Publication 4143

Cariani P. (2016) Time is of the essence. In: Penny S. & Donahy K. (eds.) A body of knowledge: Embodied cognition and the arts. University of California at Irvine: 1–18.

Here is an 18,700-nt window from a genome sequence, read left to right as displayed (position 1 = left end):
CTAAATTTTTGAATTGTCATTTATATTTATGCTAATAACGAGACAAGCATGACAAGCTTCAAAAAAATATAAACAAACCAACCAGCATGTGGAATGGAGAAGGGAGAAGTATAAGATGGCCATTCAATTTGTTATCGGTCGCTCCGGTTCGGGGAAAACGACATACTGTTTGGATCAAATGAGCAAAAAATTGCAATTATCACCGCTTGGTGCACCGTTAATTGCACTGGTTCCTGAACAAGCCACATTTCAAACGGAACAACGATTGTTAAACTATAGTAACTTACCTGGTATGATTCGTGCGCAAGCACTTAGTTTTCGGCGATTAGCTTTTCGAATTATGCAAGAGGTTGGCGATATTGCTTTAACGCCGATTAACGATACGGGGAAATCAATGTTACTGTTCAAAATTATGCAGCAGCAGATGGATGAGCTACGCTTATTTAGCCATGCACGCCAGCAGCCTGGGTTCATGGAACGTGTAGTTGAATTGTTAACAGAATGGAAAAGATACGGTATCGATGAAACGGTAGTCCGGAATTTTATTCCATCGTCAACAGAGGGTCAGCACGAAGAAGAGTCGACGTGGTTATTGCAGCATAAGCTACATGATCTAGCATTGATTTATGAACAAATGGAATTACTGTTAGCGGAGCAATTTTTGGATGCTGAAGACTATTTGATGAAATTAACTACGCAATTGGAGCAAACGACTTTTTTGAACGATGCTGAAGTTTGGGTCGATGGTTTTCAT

This paper outlines two ideas. The first proposes a basic high-level neuropsychological and neurophenomenological cybernetic framework for discussing the structure of mind and experience. The second is that much, perhaps even most, informational processes in the brain are inherently temporal in nature, i.e. that they are subserved by temporal neural codes. To paraphrase Mari Reiss Jones, in the study of mind and brain, “time is our lost dimension” (Jones 1976). In this view, there is pervasive, common temporal structure in the internal neural representations that subserve both perception and action. This common temporal structure permits perception to facilitate, inform, and even bootstrap action, and vice versa. Time structure in perception, action (movement, behavior), cognition, affect, motivation (drives, goals), and memory may allow these different mental faculties to mutually influence one another.
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